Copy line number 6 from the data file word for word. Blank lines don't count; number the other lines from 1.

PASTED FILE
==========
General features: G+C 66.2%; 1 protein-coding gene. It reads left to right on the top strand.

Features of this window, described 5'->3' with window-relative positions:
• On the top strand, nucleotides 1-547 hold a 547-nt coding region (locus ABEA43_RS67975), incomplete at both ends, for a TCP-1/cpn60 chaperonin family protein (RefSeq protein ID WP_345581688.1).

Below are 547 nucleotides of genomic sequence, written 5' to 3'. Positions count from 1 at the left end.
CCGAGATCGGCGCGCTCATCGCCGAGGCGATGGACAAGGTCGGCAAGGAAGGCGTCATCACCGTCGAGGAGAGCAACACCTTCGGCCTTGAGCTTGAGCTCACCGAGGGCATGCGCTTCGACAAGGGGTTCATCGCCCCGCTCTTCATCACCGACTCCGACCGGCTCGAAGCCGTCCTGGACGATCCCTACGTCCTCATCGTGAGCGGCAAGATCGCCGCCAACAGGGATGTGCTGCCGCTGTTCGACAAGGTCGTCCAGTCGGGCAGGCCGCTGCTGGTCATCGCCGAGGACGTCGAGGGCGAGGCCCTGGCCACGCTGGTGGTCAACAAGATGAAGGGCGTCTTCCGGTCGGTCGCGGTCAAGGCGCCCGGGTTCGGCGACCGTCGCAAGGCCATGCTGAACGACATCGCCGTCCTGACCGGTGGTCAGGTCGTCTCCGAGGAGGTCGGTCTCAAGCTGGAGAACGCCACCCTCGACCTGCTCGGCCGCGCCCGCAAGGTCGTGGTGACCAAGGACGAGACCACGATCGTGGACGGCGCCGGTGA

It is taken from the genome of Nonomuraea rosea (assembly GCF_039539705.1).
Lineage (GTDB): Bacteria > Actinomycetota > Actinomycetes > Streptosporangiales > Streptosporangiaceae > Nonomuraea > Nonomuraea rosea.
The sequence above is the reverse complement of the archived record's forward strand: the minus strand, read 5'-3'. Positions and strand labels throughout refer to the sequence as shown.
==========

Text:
It is taken from the genome of Nonomuraea rosea (assembly GCF_039539705.1).